Verse 15-16

Galatians 4:15-16. Where is then the blessedness ye spake of — On which ye so congratulated one another? Since ye once thought yourselves so happy in my presence with, and my preaching among you, how happens it that you are now so alienated from me? For if it had been possible — If it had been a thing allowable, and I could have received any benefit by it; ye would have plucked out your eyes, and have given them to me — As a convincing proof of your affection for me. Am I become your enemy — Or have you any reason to account me such; because I tell you the truth? — And bear a faithful testimony to the uncorrupted gospel, which I desire to maintain among you in all the purity in which I planted it? “The apostle’s address, in thus putting the Galatians in mind of their former affection and gratitude to him, as their spiritual father, and his contrasting it in this verse with their present temper of mind, is admirable.”


Verse 17-18

Galatians 4:17-18. They zealously affect you — The Judaizing teachers who are come among you express an extraordinary regard for you; but not well — Their zeal is not according to knowledge, neither have they a single eye to God’s glory, and your spiritual advantage. Yea, they would exclude you — From me and from the blessings of the gospel; that ye might effect — Might love and esteem them. Or, as some read this clause, they would exclude us, that is, me, your spiritual father, and my fellow-labourers in the gospel, from your affection, that ye may love them ardently, as the only faithful teachers of the gospel. But it is good — καλον, comely, honourable, and commendable; to be zealously affected always in a good thing — In what is really worthy of our zeal: for as the beauty and excellence of zeal is to be estimated not by the degree of it, considered in itself, but by the object to which it is directed; so too the warmth of your affection toward an object truly worthy of it, should be, at all times, equally maintained; and the same fervent zeal which you have formerly expressed, ought to be manifested by you, not only when I am present with you, but in my absence also, if you really think me to deserve your regards, and have indeed received the truth in the love of it. It may be proper to observe, that the original expression “may refer either to a good person or a good thing, and may be understood of their continuing zealous in their affection, either to himself, or to the truth which he preached; but as he had been speaking of himself in the foregoing verses, he likewise seems to have still in view the warmth of their affection to him when he was present with them; though he expresses it in a graceful way, with such a latitude as may include their zeal for his doctrine as well as for his person.” — Doddridge.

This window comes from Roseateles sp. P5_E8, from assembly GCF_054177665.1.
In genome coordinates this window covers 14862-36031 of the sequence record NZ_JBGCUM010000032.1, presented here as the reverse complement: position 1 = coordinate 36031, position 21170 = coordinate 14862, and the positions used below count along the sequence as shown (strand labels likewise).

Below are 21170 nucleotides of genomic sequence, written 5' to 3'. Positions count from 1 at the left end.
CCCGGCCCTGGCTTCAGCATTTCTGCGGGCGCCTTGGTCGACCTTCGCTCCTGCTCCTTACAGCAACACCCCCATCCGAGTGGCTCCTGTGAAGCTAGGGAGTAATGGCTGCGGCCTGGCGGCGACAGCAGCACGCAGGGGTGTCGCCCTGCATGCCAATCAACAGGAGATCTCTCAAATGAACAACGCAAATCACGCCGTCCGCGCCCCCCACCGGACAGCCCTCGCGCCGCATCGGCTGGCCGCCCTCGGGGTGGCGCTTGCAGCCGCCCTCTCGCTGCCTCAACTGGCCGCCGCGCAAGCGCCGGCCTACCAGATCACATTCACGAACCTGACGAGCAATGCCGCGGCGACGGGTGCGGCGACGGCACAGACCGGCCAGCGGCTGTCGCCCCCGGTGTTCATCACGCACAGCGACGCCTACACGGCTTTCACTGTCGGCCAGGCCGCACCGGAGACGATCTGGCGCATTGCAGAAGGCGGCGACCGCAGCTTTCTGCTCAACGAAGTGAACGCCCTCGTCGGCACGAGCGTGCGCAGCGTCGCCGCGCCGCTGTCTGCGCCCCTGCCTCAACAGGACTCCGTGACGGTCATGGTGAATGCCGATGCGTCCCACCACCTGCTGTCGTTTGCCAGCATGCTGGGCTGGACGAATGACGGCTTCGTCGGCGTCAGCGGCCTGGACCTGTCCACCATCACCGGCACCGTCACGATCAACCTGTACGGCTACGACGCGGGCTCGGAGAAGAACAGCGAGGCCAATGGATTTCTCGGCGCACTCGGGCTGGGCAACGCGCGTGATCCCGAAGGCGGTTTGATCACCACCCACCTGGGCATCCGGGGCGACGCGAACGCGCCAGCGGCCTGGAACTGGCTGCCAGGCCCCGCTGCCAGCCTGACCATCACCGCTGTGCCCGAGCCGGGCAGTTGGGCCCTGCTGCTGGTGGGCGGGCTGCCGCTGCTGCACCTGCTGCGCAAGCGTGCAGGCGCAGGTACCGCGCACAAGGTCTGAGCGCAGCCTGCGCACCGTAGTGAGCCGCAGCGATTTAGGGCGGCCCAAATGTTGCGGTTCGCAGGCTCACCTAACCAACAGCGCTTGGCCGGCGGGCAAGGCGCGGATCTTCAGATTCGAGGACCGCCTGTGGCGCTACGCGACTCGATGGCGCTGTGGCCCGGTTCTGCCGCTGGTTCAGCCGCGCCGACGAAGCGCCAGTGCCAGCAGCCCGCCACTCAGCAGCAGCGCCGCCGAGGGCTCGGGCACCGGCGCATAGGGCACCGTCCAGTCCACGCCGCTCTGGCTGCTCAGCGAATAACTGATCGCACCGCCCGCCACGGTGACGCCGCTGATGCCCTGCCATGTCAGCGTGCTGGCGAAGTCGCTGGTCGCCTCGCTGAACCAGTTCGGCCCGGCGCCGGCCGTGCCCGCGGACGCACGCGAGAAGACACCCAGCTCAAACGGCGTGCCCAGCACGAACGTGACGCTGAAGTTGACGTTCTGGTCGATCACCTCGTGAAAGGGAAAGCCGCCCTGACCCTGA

Verse 19-20

Galatians 4:19-20. My little children — Converted to the faith by my ministry. He speaks as a parent, both with authority and the most tender sympathy toward weak and sickly children: of whom I travail in birth again — As I did before, (Galatians 4:13,) in vehement pain, sorrow, desire, prayer; till Christ be formed in you — Till you be made fully acquainted with, and established in, the belief of every part of his doctrine; and till you be so endowed with the graces of his Spirit, that all the mind is in you that was in him. The image here used by the apostle is beautiful and expressive. He alludes to a mother, who, having undergone the labour and pains of childbearing, cannot but be concerned for the safety and welfare of the children, in the birth of which she had suffered so much: and if the life or health of any of them be in imminent danger, suffers distress and anguish of mind, nearly, if not altogether, equal or even superior, to the pain and torture of body she endured in bearing them. So the apostle, who had once before suffered labour and pains like those of childbearing, when he converted the Galatians to the truth, now suffered those pangs a second time, while he endeavoured to bring them back to that faith of the gospel from which they had departed. It is not possible by words to express the anxiety of desire and affection which he felt on this occasion more strongly than he has done by this image; and what a lesson does this teach every minister of the gospel, intrusted with the care of immortal souls! What distress ought they to feel, how deeply ought they to be concerned, when they observe any of the souls that they had gained, backsliding from the truth and grace of God, and drawing back unto perdition! and what anxiety should they manifest, and what pains should they take, to recover and restore them. I desire — Or I could wish; to be present with you now — Particularly in this exigence; and to change my voice — To adapt my manner of speaking to the state you are in; for I stand in doubt of you — So that I am at a loss how to speak at this distance; for though I do not absolutely despair of your recovery and establishment, yet I am not without very discouraging apprehensions, lest, after all the pains that I have taken with you, the good effects of my labours among you should in a great measure be lost.